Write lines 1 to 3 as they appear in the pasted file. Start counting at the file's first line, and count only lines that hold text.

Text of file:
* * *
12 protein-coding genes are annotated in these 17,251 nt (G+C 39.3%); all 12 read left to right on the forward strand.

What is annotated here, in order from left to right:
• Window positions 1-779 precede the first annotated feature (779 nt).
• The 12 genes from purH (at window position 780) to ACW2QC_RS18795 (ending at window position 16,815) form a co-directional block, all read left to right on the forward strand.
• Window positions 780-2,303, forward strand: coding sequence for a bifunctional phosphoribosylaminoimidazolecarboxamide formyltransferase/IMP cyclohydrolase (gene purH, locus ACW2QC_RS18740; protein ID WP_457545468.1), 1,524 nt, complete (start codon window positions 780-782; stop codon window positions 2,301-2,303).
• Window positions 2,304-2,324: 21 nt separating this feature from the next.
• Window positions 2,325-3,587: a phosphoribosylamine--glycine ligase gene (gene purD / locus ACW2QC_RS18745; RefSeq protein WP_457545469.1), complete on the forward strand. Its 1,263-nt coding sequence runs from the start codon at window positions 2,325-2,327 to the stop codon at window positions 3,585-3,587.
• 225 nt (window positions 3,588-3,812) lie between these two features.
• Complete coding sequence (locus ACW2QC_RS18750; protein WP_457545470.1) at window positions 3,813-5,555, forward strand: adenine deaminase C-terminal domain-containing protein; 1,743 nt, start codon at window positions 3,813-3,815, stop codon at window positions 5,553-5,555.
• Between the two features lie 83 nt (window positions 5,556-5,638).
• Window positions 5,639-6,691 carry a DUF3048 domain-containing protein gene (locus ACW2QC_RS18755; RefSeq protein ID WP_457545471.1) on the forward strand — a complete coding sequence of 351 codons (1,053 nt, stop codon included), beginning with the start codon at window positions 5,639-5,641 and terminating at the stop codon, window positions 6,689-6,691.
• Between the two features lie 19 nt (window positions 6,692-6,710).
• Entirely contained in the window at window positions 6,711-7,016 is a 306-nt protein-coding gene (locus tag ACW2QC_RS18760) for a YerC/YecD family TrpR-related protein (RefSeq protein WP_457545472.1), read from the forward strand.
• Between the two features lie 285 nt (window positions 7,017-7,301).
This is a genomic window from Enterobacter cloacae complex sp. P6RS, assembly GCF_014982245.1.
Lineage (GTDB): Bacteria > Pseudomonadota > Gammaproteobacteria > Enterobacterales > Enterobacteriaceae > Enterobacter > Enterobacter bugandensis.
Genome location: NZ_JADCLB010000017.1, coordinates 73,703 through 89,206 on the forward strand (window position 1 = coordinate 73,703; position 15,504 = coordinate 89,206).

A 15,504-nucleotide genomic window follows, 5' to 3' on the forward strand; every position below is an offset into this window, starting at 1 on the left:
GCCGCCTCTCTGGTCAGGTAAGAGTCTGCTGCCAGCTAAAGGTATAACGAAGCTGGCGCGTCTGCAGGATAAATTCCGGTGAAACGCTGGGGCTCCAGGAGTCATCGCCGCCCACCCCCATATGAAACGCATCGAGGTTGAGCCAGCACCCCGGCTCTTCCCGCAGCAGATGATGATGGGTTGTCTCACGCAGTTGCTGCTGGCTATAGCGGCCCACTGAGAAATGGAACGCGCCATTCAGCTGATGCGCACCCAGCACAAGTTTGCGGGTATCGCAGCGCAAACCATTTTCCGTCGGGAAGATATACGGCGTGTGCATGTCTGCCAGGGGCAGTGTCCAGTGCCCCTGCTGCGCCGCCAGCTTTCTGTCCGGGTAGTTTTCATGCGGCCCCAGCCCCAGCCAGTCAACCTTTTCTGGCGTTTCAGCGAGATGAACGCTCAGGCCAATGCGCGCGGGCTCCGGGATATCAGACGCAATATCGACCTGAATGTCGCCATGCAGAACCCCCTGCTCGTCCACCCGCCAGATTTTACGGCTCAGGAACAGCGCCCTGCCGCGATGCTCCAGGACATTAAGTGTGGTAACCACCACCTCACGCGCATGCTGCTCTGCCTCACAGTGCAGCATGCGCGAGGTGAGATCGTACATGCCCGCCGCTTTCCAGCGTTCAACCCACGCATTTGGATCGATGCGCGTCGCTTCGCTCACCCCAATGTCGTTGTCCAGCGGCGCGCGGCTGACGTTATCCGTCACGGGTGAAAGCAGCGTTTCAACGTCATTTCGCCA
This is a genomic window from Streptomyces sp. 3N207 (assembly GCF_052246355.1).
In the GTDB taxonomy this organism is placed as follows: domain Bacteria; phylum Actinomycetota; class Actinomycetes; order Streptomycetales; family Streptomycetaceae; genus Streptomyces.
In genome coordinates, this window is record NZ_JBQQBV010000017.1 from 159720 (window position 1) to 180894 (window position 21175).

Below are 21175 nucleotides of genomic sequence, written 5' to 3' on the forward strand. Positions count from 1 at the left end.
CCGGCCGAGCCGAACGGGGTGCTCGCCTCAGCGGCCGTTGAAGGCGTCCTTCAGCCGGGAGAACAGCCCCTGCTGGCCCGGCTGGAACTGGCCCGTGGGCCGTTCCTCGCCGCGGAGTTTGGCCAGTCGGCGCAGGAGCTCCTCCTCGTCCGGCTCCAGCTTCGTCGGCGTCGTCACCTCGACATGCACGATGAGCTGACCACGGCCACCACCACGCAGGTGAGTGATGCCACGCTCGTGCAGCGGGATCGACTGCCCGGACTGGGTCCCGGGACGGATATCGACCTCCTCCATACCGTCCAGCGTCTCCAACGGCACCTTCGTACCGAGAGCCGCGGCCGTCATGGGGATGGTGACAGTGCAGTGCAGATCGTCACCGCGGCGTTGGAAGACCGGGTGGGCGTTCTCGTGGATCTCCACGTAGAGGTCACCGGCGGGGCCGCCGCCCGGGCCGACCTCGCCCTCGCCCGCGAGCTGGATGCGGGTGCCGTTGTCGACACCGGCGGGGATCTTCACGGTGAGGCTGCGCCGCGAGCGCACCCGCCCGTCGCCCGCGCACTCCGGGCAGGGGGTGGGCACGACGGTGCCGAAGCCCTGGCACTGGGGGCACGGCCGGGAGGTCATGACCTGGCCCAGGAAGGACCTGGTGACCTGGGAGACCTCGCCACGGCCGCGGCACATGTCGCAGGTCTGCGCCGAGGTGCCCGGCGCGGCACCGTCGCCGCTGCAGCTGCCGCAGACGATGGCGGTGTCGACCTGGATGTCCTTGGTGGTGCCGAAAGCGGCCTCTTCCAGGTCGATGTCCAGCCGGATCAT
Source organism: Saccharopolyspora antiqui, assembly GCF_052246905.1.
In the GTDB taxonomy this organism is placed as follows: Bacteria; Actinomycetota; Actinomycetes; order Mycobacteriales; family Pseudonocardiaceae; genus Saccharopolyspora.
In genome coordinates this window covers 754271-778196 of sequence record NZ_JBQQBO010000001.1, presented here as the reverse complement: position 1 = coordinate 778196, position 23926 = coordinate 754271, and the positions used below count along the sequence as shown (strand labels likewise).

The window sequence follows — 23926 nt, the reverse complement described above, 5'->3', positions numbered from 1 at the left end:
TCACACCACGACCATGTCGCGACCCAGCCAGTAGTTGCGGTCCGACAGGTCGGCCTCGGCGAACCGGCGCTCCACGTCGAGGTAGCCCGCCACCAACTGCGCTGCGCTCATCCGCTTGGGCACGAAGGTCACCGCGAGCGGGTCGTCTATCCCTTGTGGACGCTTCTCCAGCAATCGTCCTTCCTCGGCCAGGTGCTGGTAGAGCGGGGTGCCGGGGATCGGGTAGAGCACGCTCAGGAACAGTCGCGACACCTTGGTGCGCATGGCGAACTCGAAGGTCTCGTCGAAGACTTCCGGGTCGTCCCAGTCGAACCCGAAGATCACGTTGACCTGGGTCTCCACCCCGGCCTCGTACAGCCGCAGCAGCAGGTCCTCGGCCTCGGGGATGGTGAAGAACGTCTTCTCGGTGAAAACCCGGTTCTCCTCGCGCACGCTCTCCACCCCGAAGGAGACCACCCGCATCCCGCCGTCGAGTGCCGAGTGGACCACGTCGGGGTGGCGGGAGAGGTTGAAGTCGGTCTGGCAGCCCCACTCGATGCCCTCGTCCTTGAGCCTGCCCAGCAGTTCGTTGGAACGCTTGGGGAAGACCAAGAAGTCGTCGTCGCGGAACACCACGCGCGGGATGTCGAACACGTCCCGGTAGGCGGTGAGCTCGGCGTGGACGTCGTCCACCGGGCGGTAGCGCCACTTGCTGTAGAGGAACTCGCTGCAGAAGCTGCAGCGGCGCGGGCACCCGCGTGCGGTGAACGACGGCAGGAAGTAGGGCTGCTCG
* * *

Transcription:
12 protein-coding genes are annotated in these 17,251 nt (G+C 39.3%); all 12 read left to right on the forward strand.

What is annotated here, in order from left to right:
• Window positions 1-779 precede the first annotated feature (779 nt).